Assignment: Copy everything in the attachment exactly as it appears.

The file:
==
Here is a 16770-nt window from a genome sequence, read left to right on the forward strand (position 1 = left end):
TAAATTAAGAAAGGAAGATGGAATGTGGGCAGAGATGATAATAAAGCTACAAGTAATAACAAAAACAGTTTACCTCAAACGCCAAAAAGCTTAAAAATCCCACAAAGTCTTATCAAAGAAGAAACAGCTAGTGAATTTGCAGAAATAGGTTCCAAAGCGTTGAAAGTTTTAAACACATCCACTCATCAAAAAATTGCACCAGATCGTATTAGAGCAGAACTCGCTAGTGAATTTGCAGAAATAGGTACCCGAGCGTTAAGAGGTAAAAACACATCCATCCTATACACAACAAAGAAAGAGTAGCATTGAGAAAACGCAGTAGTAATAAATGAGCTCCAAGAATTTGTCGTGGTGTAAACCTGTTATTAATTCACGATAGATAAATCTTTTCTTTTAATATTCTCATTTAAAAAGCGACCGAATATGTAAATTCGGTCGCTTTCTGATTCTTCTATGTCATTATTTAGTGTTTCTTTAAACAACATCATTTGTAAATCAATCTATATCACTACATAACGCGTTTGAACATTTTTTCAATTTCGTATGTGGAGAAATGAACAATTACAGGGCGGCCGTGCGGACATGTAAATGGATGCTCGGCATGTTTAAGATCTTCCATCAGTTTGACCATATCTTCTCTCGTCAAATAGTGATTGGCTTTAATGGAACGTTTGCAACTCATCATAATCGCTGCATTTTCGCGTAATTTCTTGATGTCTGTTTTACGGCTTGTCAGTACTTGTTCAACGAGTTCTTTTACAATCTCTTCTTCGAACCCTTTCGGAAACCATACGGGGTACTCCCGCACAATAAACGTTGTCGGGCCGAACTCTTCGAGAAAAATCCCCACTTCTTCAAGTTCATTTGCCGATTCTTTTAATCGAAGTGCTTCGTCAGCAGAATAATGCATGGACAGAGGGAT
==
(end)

Here is a 16770-nt window from a genome sequence, read left to right on the forward strand (position 1 = left end):
TAAATTAAGAAAGGAAGATGGAATGTGGGCAGAGATGATAATAAAGCTACAAGTAATAACAAAAACAGTTTACCTCAAACGCCAAAAAGCTTAAAAATCCCACAAAGTCTTATCAAAGAAGAAACAGCTAGTGAATTTGCAGAAATAGGTTCCAAAGCGTTGAAAGTTTTAAACACATCCACTCATCAAAAAATTGCACCAGATCGTATTAGAGCAGAACTCGCTAGTGAATTTGCAGAAATAGGTACCCGAGCGTTAAGAGGTAAAAACACATCCATCCTATACACAACAAAGAAAGAGTAGCATTGAGAAAACGCAGTAGTAATAAATGAGCTCCAAGAATTTGTCGTGGTGTAAACCTGTTATTAATTCACGATAGATAAATCTTTTCTTTTAATATTCTCATTTAAAAAGCGACCGAATATGTAAATTCGGTCGCTTTCTGATTCTTCTATGTCATTATTTAGTGTTTCTTTAAACAACATCATTTGTAAATCAATCTATATCACTACATAACGCGTTTGAACATTTTTTCAATTTCGTATGTGGAGAAATGAACAATTACAGGGCGGCCGTGCGGACATGTAAATGGATGCTCGGCATGTTTAAGATCTTCCATCAGTTTGACCATATCTTCTCTCGTCAAATAGTGATTGGCTTTAATGGAACGTTTGCAACTCATCATAATCGCTGCATTTTCGCGTAATTTCTTGATGTCTGTTTTACGGCTTGTCAGTACTTGTTCAACGAGTTCTTTTACAATCTCTTCTTCGAACCCTTTCGGAAACCATACGGGGTACTCCCGCACAATAAACGTTGTCGGGCCGAACTCTTCGAGAAAAATCCCCACTTCTTCAAGTTCATTTGCCGATTCTTTTAATCGAAGTGCTTCGTCAGCAGAATAATGCATGGACAGAGGGAT